So, I was hoping there was a way to get very specific information but I seem unable to find it.

I'm planning on assembling various parts of an object (a tree) generated in Blender using code. To assemble these parts I need the XYZ angles of each face relative to the original rotation as it transitions from part to part.

I have assembled, from various answers and the Blender API reference, the following code block:

import bpy
from mathutils import Matrix, Vector
import bmesh
context = bpy.context
obj = context.edit_object
mw = obj.matrix_world.copy()
bm = bmesh.from_edit_mesh(obj.data)
# for this example jmake a face active
face = bm.select_history.active
o = face.calc_center_median()
# calculate the axis dif in local coords

axis_src = face.normal
# local z-axis
axis_dst = Vector((-1, 0, 0))

matrix_rotate = mw.to_3x3()
matrix_rotate = matrix_rotate @ axis_src.rotation_difference(axis_dst).to_matrix()
matrix_translation = Matrix.Translation(mw @ o) # 

obj2 = context.scene.objects.get("Branch_New")
obj2.matrix_world = matrix_translation @ matrix_rotate.to_4x4()

This takes the 'inner part' in this picture: Blender Screenshot

And attaches it at the appropriate location with the appropriate rotation.

Yay success awesome but not really what I need

This means that what I'm looking for is in here somewhere.

What I need is a way to duplicate this functionality in Unity without hand-recording a 3x3 matrix for each joint I create. And then being able to keep it all proportional in code if the objects change size. I could do this, I think with a quaternion and an angle for each joint?

So I guess my question is how I get matrix_rotate (in its final form) to represent one more simple part of that quaternion, since matrix_translation is the 3-d coordinates of the other part. I think.

Now that I have the code working I can probably get through the rest on my own, and will provide an answer within a few days. But if someone else has faced this problem before and can help I would definitely appreciate it.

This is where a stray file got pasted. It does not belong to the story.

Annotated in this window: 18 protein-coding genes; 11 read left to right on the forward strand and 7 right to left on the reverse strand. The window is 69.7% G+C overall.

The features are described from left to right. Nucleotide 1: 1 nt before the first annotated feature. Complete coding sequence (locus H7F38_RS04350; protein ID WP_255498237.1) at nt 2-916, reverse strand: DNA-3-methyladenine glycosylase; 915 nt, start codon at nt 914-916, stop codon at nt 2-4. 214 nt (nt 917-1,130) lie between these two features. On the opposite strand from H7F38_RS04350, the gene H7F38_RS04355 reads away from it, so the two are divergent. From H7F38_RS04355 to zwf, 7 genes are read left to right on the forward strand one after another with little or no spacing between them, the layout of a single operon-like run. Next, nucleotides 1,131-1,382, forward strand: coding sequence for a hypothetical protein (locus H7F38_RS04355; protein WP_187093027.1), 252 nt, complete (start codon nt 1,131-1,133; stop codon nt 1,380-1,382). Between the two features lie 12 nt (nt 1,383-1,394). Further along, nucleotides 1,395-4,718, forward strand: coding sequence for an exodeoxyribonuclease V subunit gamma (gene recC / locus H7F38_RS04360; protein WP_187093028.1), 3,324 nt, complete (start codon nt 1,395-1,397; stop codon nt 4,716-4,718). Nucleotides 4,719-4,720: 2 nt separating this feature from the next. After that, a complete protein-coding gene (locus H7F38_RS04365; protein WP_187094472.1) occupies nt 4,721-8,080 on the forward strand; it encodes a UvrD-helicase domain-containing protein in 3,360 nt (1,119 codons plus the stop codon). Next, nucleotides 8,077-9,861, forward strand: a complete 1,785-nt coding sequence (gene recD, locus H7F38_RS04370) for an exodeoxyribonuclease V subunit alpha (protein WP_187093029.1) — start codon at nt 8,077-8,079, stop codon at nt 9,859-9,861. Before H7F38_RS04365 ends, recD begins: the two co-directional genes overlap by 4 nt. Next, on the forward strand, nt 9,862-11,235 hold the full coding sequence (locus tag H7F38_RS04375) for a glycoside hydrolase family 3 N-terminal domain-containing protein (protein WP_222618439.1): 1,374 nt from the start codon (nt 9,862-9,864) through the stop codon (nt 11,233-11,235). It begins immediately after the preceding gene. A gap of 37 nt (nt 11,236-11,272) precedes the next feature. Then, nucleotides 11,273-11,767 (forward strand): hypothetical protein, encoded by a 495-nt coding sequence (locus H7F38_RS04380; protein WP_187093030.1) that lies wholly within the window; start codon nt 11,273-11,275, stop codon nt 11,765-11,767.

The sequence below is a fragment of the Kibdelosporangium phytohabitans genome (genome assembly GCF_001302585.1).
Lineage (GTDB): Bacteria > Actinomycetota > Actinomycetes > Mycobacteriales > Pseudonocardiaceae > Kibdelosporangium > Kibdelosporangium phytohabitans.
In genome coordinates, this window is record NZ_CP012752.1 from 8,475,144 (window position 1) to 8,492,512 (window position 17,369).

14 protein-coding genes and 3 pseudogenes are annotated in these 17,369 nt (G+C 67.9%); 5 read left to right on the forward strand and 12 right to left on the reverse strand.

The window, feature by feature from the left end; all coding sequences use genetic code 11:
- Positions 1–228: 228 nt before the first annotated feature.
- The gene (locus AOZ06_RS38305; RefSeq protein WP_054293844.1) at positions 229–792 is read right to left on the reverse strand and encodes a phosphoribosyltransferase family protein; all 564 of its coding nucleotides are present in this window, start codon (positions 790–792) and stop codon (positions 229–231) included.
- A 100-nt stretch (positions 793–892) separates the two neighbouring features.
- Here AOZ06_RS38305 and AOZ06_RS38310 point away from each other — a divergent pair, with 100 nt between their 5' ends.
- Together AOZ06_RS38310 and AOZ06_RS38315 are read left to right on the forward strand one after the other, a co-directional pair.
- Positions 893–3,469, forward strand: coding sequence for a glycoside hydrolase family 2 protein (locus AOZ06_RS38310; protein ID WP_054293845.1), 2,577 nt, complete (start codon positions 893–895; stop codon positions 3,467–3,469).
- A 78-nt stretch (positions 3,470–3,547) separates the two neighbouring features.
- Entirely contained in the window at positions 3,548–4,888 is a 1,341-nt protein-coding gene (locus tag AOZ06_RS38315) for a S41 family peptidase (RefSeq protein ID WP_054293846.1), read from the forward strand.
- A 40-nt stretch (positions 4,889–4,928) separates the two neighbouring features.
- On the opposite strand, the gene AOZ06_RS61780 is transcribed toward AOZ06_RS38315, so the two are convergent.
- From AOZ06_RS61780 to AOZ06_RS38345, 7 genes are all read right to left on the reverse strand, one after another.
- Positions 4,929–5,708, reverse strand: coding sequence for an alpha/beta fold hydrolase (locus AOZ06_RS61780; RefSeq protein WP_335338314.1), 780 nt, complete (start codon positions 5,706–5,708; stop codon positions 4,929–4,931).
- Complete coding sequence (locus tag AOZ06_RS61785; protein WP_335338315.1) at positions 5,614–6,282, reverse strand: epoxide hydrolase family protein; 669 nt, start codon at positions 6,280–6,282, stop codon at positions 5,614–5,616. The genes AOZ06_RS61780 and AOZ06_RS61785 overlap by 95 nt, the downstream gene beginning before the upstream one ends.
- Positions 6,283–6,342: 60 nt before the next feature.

• 1
    $\begingroup$ Do you mean 'without using Python', or is that a typo?.. and in what form do you want the information? ( in the API, polygons have a 'normal' property) $\endgroup$ – Robin Betts Apr 3 at 19:02
  • $\begingroup$ Yeah, I was / am a bit confused. I see the 'normal' property, now that I'm working through the problem on my own, but it is apparently a little off. I'm sorry the question is a little muddled. $\endgroup$ – Dylan Brams Apr 3 at 19:04
  • $\begingroup$ The normal is in Object space. You've taken mw, but not used it, (if you wanted it in World space) .. acos of what angle? $\endgroup$ – Robin Betts Apr 3 at 19:45
  • $\begingroup$ Ok, so you've pinpointed the problem, I think. My original plan was to have the coordinate system set up so there was an 'origin' at the X axis and all measurements came from there. So when I'm talking about a set of 'angles,' they are relative to a plane along the YZ axis. The 'normal vector' for this plane is changing oddly when I join the secondary object to the primary object facing along this normal. Sorry, I'm still new at Blender. $\endgroup$ – Dylan Brams Apr 3 at 19:54
  • $\begingroup$ np ... Just trying to help you define your problem clearly enough for someone to come along and help you solve it. maybe a picture would help. $\endgroup$ – Robin Betts Apr 3 at 20:35

The way to get the information I want per-face out is to run:

euler_rotation = matrix_rotate.to_euler()

for the Euler rotation, and


for the translation, taking only the magnitude portion of the matrix's x, y, and z rows. This is as a Euler transformation. To do it as a Quaternion, I can simply run:

my_quaternion = matrix_translation @ matrix_rotate.to_4x4()

and get a 4-number output that I believe includes both position and rotation transformations for the joint.


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